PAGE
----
What value will clinicians place on user recorded and/or smart device generated information in the overall clinical decision making process? Will they make their own assessments and measurements anyway? Even if a clinician did want to use the information, how would they access it and would it be stored as part of the main clinical record, as an adjunct, or through a link (with the patient's permission) to a personal health record? Recent partnerships between Epic, one of the US' leading Electronic Patient Record providers, and Apple regarding integrating information from the Apple Watch into the EPR record is a welcome development in this area.
Privacy concerns are seen as one of the major blockers to the widespread use of wearables data in the health domain. Addressing issues such as 'Who has access to my information, and for what purpose?' will need to be resolved before the use of personal health data becomes a more common part of the clinical decision making process.
So what are the next steps / ways forward?
First, further progress will require an agreed set of international standards (that are non-supplier proprietary) to enable: Standardised recording of health data in apps and their back end databases;
Interoperability between devices (using existing standards such as Bluetooth, Wifi, NFC and HyperCat); and Open APIs to enable apps to pull data from many sources and development of more sophisticated analytical tools.
Second, there is a need for open debate between clinicians - and between clinicians and their patients - on how they could use information generated from such devices as part of the care process, so patients can understand what to expect when a clinician accesses information from personal health apps and devices. This should take the form of challenging both clinicians and patients to use the technology to its full potential, and may lead to re-designing care pathways to make best use of user-generated data, as well as to changes to training to help clinicians deal with the increasing range of data that will be available to them.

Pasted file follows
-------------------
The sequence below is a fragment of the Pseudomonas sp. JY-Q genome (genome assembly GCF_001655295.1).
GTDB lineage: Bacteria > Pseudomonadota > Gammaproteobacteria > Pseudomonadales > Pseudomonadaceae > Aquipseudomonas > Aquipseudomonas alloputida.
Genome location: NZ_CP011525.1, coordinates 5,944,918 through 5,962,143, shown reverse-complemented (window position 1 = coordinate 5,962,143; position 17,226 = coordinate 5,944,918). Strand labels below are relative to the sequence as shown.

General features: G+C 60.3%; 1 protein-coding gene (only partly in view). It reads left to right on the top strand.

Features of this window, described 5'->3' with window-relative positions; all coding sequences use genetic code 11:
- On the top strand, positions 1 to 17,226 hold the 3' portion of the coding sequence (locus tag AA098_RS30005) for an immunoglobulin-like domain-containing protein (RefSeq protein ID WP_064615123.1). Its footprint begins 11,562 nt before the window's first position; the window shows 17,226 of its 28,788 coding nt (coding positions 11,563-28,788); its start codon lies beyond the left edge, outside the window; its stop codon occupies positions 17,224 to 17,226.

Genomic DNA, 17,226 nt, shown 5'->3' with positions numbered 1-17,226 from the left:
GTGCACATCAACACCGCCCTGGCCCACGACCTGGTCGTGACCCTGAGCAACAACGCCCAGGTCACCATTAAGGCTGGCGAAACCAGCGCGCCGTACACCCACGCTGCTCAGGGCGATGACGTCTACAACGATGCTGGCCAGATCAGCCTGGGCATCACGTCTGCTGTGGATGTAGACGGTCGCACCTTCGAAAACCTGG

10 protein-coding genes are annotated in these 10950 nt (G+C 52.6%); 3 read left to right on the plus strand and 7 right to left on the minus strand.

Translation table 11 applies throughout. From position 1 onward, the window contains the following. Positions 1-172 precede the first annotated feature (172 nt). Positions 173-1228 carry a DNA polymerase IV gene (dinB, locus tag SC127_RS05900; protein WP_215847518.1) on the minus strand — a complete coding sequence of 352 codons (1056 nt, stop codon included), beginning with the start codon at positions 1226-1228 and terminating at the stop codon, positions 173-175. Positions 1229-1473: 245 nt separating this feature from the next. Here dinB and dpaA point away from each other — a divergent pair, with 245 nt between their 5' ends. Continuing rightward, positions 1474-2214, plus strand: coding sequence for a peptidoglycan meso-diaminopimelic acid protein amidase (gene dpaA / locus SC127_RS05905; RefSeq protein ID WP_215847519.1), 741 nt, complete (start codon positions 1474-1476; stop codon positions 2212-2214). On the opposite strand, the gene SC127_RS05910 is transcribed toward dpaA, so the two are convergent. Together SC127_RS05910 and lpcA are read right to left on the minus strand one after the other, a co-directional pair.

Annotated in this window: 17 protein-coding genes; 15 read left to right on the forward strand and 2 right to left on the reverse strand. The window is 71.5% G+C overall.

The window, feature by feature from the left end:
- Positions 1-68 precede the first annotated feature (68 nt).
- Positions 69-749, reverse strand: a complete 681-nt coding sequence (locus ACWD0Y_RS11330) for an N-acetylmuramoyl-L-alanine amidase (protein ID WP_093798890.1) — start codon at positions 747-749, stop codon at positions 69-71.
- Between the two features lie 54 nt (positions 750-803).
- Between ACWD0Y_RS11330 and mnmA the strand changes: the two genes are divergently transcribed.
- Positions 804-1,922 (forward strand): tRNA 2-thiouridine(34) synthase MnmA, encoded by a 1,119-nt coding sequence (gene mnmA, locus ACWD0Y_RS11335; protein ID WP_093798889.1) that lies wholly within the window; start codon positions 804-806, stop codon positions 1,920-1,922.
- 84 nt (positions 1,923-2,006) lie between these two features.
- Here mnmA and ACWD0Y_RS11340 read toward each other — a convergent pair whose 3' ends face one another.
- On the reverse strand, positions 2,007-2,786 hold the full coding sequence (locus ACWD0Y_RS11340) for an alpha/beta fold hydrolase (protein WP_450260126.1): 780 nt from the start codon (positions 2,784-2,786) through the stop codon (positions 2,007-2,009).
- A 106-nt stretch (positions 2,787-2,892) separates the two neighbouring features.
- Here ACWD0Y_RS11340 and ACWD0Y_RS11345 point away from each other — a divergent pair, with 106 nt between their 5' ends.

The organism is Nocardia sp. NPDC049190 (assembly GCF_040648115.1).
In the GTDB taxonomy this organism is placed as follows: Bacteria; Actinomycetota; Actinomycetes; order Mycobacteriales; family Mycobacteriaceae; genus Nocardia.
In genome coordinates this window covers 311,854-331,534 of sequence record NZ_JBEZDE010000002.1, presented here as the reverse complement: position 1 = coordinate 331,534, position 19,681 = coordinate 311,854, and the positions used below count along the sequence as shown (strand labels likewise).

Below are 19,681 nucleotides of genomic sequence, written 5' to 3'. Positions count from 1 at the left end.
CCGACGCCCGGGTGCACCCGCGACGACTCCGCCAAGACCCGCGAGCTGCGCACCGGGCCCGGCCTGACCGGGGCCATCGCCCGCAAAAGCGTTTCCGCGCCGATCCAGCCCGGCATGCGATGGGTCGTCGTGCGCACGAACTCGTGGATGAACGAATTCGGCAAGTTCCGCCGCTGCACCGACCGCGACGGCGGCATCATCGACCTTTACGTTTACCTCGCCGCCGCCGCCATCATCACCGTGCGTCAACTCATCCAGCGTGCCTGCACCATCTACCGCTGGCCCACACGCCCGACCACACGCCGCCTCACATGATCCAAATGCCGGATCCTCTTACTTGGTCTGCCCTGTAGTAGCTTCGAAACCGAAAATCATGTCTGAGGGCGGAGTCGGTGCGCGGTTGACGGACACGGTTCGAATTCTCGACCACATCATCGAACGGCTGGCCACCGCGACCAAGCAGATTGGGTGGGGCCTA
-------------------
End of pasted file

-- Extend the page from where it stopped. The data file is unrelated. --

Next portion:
There is a need to establish the case for wider use of devices and encouraging the use of them: there is little comprehensive evidence for the benefit and use of these devices, making it difficult for clinicians to advise their use or even prescribe them. There is a need for real-world evidence to be gathered and analysed on the impact of these devices, with health outcomes and cost impacts estimated. There should also be an open conversation on which types of devices have the largest impact and on which types of patients - targeted outreach, as opposed to a blanket approach, might be more impactful for chronic disease management. Models of how core clinical record information and personally generated information are considered in totality are needed - systems at the moment don't support the bringing together of these two worlds of data together.
In conclusion, the integration of consumer health devices into the mainstream of long-term condition management has huge potential, but is an opportunity which we risk missing if a number of key questions and issues are not addressed. Doing so will require the health professionals and, most importantly of all, the patients, to recognise the potential benefits and lead the debate, ensuring that technology and healthcare practice can be brought together in the most effective way possible to improve outcomes and reduce service costs.